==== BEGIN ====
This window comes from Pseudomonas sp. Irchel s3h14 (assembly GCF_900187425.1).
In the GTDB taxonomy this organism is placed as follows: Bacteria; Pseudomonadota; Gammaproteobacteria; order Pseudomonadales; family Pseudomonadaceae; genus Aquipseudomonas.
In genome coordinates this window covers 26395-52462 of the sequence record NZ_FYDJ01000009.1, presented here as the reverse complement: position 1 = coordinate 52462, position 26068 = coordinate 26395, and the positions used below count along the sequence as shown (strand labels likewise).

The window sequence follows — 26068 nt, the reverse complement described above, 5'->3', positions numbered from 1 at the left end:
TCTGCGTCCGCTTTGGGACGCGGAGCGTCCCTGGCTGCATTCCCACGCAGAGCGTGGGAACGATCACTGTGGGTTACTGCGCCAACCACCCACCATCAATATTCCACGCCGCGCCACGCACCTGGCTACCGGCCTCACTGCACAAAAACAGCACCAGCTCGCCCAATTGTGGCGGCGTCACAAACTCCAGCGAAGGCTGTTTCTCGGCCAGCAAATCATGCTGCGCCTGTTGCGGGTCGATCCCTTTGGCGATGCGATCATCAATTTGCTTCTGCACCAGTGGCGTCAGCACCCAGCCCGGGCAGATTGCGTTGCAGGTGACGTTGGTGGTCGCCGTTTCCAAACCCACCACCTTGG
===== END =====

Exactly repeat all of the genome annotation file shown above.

This window comes from Pseudomonas sp. Irchel s3h14 (assembly GCF_900187425.1).
In the GTDB taxonomy this organism is placed as follows: Bacteria; Pseudomonadota; Gammaproteobacteria; order Pseudomonadales; family Pseudomonadaceae; genus Aquipseudomonas.
In genome coordinates this window covers 26395-52462 of the sequence record NZ_FYDJ01000009.1, presented here as the reverse complement: position 1 = coordinate 52462, position 26068 = coordinate 26395, and the positions used below count along the sequence as shown (strand labels likewise).

The window sequence follows — 26068 nt, the reverse complement described above, 5'->3', positions numbered from 1 at the left end:
TCTGCGTCCGCTTTGGGACGCGGAGCGTCCCTGGCTGCATTCCCACGCAGAGCGTGGGAACGATCACTGTGGGTTACTGCGCCAACCACCCACCATCAATATTCCACGCCGCGCCACGCACCTGGCTACCGGCCTCACTGCACAAAAACAGCACCAGCTCGCCCAATTGTGGCGGCGTCACAAACTCCAGCGAAGGCTGTTTCTCGGCCAGCAAATCATGCTGCGCCTGTTGCGGGTCGATCCCTTTGGCGATGCGATCATCAATTTGCTTCTGCACCAGTGGCGTCAGCACCCAGCCCGGGCAGATTGCGTTGCAGGTGACGTTGGTGGTCGCCGTTTCCAAACCCACCACCTTGG